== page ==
Organizations that leverage social media intelligently can expect unprecedented returns in the quality and reach of talent pools.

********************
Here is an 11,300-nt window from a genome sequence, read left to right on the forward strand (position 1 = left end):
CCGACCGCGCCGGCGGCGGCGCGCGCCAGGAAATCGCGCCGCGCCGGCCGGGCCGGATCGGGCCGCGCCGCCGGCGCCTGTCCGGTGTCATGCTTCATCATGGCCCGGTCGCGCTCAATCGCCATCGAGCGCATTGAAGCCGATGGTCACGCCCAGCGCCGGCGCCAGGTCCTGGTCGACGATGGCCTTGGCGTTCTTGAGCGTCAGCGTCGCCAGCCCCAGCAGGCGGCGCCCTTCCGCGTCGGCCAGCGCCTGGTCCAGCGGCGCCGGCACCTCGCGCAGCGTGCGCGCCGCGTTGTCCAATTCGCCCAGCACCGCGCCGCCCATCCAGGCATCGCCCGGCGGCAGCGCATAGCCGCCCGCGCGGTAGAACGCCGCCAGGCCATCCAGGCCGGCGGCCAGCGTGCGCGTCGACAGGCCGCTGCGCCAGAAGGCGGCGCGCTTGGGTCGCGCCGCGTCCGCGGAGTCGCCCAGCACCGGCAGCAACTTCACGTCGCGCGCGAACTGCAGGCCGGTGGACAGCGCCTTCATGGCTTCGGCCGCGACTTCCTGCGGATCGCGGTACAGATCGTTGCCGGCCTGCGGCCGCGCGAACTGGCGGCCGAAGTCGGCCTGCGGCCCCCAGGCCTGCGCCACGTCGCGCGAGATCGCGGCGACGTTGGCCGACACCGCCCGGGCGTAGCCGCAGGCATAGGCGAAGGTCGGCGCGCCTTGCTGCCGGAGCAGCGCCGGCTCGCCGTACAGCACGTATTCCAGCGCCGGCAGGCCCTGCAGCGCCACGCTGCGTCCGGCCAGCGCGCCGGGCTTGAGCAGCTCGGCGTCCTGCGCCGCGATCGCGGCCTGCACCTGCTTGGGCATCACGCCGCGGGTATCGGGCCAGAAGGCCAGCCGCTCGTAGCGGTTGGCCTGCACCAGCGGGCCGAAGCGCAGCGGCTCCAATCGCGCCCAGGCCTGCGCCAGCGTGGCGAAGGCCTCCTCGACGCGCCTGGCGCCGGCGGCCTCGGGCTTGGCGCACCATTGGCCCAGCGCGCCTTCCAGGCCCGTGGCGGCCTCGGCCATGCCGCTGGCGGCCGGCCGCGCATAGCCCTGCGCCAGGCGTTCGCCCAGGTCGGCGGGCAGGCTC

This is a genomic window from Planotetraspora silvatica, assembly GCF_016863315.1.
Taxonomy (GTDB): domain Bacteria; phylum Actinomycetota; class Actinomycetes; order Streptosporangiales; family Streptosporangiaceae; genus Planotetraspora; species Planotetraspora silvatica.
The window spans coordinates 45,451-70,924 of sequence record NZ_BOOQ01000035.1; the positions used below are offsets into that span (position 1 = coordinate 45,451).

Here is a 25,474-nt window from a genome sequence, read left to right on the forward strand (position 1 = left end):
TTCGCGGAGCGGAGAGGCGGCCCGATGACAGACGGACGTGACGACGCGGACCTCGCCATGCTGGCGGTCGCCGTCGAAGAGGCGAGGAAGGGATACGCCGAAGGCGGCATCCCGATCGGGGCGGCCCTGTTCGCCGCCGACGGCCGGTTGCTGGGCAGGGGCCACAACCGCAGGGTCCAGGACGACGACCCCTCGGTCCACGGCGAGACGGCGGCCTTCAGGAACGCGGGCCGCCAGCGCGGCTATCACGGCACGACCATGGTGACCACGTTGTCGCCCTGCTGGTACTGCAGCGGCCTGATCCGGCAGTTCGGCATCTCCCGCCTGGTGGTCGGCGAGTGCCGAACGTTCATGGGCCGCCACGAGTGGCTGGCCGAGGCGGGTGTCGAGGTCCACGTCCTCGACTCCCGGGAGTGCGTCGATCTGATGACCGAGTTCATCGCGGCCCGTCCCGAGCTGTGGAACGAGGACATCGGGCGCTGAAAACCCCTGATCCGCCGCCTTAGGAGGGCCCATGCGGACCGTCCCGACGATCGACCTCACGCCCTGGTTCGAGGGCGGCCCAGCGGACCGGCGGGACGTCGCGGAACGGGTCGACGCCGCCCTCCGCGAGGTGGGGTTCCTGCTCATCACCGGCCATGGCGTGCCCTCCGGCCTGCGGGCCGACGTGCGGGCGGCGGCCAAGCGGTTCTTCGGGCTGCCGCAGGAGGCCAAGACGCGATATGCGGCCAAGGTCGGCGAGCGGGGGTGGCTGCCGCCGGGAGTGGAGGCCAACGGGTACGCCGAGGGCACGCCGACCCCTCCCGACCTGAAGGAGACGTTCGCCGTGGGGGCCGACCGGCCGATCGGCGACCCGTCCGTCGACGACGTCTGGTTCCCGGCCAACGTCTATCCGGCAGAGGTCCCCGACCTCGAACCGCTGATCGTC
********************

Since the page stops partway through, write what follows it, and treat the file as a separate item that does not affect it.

Much has changed in the last 10 years about how someone looks for jobs. Not until too long ago, a job seeker would open the daily newspaper’s job supplement section, encircle the jobs of interest, note down phone numbers and contact details, and create a list. The more enterprising, perhaps, would go the extra mile― do a Google search on the company, and inquire in his limited personal and professional network to investigate about the company. The territory of job research was limited to publicly available (and often promotional) information on the Internet and word-of-mouth. As Internet penetration deepened, candidates began to realize the benefits of a larger aggregator of jobs― the job portals. Along with the convenience of having everything in one place, job seekers were also saved off the pain of having to note phone numbers, call for appointments, and visit individual company offices to deliver their resumes. The job portals provided a job seeker direct access to job openings from hiring organizations, as well as to a number of job and recruitment consultants. Job portals also offered the convenience of allowing an applicant to create a profile and store their resumes where potential recruiters can view and reach out to the applicant. From the hiring organization’s standpoint, job portals resulted in significant reduction in hiring costs and turnaround times. Trends indicated that job portal usage was more concentrated in the large employment hubs (metropolitan and Tier I cities), while job seekers in other parts of the country largely relied on job newspapers. For a while, both job newspapers and portals co-existed owing to their large consumer base and fairly undeviating search behavior.